From sketch to painting, there’s no single clear path By Philip Kennicott

There are fewer then 10 surviving sketchbooks from Dutch artists working in the 17th century, which might seem surprising, given how many artists were active during this golden age, how much of what they produced strikes us as naturalistic, and how essential sketching was to the artistic process.

A new exhibition at the National Gallery of Art, “Drawing for Paintings in the Age of Rembrandt,” includes two of those books — and a host of other drawings that relate directly to paintings — that have survived. In the process, it dismantles many of our assumptions about how drawings were used during one of the most brilliant epochs of image-making.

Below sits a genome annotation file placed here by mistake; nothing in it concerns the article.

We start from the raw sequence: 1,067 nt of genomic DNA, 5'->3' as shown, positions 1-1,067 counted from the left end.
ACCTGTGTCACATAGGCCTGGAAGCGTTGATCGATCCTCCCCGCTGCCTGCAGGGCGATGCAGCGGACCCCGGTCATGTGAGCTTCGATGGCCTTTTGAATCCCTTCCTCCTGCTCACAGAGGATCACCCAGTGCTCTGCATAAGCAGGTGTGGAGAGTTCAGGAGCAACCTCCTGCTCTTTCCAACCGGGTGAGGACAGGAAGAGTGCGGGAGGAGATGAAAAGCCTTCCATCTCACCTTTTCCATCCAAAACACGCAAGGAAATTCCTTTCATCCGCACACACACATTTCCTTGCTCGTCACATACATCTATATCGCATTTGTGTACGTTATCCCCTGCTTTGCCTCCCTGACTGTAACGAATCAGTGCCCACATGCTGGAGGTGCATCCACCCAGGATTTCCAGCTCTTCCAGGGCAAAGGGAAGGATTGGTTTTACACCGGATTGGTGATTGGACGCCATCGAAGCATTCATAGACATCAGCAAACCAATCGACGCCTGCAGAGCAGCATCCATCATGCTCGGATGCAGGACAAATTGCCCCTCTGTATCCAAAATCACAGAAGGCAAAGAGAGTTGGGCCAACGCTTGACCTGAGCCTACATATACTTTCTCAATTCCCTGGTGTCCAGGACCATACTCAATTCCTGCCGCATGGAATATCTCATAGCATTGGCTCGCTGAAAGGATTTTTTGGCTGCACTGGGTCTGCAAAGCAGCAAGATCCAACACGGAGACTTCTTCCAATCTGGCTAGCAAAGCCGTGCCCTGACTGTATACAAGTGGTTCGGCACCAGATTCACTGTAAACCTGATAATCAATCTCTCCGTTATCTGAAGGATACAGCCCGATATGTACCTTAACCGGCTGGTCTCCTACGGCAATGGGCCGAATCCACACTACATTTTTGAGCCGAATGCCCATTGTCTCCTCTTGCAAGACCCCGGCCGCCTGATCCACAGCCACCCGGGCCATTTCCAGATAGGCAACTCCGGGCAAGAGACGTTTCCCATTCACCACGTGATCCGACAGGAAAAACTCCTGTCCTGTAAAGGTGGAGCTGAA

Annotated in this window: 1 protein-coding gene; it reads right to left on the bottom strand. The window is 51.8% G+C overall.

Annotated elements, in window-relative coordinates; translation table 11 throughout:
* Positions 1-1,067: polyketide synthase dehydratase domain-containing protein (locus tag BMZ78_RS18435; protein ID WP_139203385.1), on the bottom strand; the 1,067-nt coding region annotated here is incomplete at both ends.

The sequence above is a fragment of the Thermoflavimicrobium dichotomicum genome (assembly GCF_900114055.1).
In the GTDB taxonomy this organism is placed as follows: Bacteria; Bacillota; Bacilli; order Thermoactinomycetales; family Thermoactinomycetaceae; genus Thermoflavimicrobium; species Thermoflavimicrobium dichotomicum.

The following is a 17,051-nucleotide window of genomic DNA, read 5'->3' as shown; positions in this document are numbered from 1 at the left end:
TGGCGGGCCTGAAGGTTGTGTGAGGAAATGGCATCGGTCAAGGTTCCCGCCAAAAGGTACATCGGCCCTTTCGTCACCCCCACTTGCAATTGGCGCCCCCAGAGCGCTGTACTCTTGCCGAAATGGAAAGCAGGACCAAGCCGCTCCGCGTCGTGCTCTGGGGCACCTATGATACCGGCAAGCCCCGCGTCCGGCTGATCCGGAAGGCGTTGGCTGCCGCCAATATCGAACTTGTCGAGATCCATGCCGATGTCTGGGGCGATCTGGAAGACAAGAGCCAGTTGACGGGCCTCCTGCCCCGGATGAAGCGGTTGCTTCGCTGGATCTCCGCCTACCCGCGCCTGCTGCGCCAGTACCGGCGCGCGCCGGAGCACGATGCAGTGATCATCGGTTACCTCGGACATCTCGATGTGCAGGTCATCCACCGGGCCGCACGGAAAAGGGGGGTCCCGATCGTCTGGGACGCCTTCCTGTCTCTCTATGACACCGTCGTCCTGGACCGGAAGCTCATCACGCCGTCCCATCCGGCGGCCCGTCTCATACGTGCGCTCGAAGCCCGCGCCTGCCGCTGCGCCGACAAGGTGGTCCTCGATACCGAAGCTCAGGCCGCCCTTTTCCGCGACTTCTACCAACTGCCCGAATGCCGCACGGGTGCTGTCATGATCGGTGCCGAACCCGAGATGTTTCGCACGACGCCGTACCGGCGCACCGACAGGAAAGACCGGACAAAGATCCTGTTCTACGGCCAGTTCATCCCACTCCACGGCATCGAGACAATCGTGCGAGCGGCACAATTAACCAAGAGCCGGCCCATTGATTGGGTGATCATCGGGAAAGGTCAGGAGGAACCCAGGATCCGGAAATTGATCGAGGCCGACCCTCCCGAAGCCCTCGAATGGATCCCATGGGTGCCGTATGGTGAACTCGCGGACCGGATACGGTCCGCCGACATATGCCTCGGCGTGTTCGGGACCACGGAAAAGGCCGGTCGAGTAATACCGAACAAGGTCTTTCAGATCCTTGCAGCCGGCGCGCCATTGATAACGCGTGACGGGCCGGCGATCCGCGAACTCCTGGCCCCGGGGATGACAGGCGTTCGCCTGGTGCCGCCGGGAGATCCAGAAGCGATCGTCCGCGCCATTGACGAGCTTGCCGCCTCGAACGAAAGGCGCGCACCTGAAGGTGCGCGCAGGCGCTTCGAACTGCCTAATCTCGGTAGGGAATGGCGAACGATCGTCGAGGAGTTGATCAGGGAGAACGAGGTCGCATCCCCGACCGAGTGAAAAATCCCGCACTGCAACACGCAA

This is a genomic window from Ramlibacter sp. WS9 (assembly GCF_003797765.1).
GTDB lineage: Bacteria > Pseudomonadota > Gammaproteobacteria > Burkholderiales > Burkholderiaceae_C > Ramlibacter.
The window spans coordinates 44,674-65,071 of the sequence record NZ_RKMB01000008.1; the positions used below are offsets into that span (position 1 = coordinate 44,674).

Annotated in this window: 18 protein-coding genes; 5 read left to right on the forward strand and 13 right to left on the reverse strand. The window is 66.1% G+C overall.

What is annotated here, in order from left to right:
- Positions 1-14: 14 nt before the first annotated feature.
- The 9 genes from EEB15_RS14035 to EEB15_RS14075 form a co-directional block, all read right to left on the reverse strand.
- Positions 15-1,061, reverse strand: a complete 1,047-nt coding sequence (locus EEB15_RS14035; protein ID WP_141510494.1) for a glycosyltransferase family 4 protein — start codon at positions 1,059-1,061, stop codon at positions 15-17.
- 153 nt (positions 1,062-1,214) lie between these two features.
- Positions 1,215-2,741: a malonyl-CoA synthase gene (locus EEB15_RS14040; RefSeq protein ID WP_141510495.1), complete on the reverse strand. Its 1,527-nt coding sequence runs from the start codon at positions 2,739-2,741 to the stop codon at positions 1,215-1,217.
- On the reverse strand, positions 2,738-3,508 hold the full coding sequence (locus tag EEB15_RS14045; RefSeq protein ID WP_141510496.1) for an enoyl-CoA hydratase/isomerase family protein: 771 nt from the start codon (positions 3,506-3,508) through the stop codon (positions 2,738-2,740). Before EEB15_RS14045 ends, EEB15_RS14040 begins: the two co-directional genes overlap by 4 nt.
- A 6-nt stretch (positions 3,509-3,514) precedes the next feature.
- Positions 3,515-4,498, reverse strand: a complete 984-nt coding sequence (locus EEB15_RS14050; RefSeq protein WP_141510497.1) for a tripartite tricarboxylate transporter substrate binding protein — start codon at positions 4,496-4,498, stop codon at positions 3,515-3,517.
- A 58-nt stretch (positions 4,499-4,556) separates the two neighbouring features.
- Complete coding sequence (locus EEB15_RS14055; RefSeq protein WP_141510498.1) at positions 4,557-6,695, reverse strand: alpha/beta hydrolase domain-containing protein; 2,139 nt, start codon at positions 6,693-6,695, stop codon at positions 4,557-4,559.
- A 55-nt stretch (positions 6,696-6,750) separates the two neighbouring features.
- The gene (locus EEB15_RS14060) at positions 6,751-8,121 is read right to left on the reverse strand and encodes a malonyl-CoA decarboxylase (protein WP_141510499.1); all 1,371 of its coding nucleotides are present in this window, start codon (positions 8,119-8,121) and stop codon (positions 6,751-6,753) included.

The standard view of drawings and paintings, influenced by pop culture and ideas borrowed from other historical eras, goes like this: The artist transcribes vivid impressions directly from the real world into his or her sketchbook, and then in the studio transforms these into something more polished, ambitious and inspired. But the evidence — scattered, incomplete and sometimes frustrating — gathered in this fascinating show suggests that artists used a lot of different methods, which were both more complex and workmanlike than the combination of photographic capture and inspired transfiguration suggested by romantic ideals of making art.

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